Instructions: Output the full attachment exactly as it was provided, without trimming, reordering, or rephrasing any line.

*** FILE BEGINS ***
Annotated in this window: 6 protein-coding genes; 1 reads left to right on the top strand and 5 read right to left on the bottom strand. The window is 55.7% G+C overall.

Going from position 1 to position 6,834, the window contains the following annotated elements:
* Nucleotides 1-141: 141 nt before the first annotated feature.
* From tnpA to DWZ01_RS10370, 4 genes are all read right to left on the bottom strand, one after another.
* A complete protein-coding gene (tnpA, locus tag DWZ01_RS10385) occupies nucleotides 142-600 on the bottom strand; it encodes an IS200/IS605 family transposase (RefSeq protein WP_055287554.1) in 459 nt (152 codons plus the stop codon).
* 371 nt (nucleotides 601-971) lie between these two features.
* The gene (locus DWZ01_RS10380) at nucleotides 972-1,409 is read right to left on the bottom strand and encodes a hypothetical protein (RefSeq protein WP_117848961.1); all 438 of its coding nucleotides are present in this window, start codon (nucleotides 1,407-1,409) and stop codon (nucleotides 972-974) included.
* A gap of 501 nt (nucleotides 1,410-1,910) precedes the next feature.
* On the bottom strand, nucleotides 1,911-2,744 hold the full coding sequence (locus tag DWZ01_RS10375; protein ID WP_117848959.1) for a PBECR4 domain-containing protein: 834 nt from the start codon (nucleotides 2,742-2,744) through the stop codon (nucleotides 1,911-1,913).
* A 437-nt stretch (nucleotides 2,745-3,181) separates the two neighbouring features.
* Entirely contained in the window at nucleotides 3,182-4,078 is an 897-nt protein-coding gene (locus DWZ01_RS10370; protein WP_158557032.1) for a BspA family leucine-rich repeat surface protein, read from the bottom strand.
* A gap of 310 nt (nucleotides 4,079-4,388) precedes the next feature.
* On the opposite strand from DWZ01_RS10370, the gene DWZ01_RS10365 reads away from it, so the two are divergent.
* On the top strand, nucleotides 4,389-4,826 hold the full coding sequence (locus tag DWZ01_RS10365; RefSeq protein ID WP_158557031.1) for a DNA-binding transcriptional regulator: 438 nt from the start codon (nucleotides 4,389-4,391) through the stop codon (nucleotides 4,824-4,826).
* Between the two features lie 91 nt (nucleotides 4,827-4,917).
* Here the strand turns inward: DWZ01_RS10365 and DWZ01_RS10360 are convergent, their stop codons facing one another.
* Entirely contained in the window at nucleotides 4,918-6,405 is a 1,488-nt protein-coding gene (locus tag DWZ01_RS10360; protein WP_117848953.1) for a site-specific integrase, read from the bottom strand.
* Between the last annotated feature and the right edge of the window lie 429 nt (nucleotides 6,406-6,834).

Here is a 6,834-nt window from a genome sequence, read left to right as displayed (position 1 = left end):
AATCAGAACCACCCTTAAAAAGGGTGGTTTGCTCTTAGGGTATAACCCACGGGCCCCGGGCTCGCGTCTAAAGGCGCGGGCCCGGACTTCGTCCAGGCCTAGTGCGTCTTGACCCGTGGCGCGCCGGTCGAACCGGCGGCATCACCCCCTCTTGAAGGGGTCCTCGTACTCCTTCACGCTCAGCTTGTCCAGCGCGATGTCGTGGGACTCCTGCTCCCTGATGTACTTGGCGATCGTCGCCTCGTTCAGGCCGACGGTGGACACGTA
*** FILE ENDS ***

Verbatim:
Annotated in this window: 6 protein-coding genes; 1 reads left to right on the top strand and 5 read right to left on the bottom strand. The window is 55.7% G+C overall.

Going from position 1 to position 6,834, the window contains the following annotated elements:
* Nucleotides 1-141: 141 nt before the first annotated feature.
* From tnpA to DWZ01_RS10370, 4 genes are all read right to left on the bottom strand, one after another.
* A complete protein-coding gene (tnpA, locus tag DWZ01_RS10385) occupies nucleotides 142-600 on the bottom strand; it encodes an IS200/IS605 family transposase (RefSeq protein WP_055287554.1) in 459 nt (152 codons plus the stop codon).
* 371 nt (nucleotides 601-971) lie between these two features.
* The gene (locus DWZ01_RS10380) at nucleotides 972-1,409 is read right to left on the bottom strand and encodes a hypothetical protein (RefSeq protein WP_117848961.1); all 438 of its coding nucleotides are present in this window, start codon (nucleotides 1,407-1,409) and stop codon (nucleotides 972-974) included.
* A gap of 501 nt (nucleotides 1,410-1,910) precedes the next feature.
* On the bottom strand, nucleotides 1,911-2,744 hold the full coding sequence (locus tag DWZ01_RS10375; protein ID WP_117848959.1) for a PBECR4 domain-containing protein: 834 nt from the start codon (nucleotides 2,742-2,744) through the stop codon (nucleotides 1,911-1,913).
* A 437-nt stretch (nucleotides 2,745-3,181) separates the two neighbouring features.
* Entirely contained in the window at nucleotides 3,182-4,078 is an 897-nt protein-coding gene (locus DWZ01_RS10370; protein WP_158557032.1) for a BspA family leucine-rich repeat surface protein, read from the bottom strand.
* A gap of 310 nt (nucleotides 4,079-4,388) precedes the next feature.
* On the opposite strand from DWZ01_RS10370, the gene DWZ01_RS10365 reads away from it, so the two are divergent.
* On the top strand, nucleotides 4,389-4,826 hold the full coding sequence (locus tag DWZ01_RS10365; RefSeq protein ID WP_158557031.1) for a DNA-binding transcriptional regulator: 438 nt from the start codon (nucleotides 4,389-4,391) through the stop codon (nucleotides 4,824-4,826).
* Between the two features lie 91 nt (nucleotides 4,827-4,917).
* Here the strand turns inward: DWZ01_RS10365 and DWZ01_RS10360 are convergent, their stop codons facing one another.
* Entirely contained in the window at nucleotides 4,918-6,405 is a 1,488-nt protein-coding gene (locus tag DWZ01_RS10360; protein WP_117848953.1) for a site-specific integrase, read from the bottom strand.
* Between the last annotated feature and the right edge of the window lie 429 nt (nucleotides 6,406-6,834).

Here is a 6,834-nt window from a genome sequence, read left to right as displayed (position 1 = left end):
AATCAGAACCACCCTTAAAAAGGGTGGTTTGCTCTTAGGGTATAACCCACGGGCCCCGGGCTCGCGTCTAAAGGCGCGGGCCCGGACTTCGTCCAGGCCTAGTGCGTCTTGACCCGTGGCGCGCCGGTCGAACCGGCGGCATCACCCCCTCTTGAAGGGGTCCTCGTACTCCTTCACGCTCAGCTTGTCCAGCGCGATGTCGTGGGACTCCTGCTCCCTGATGTACTTGGCGATCGTCGCCTCGTTCAGGCCGACGGTGGACACGTA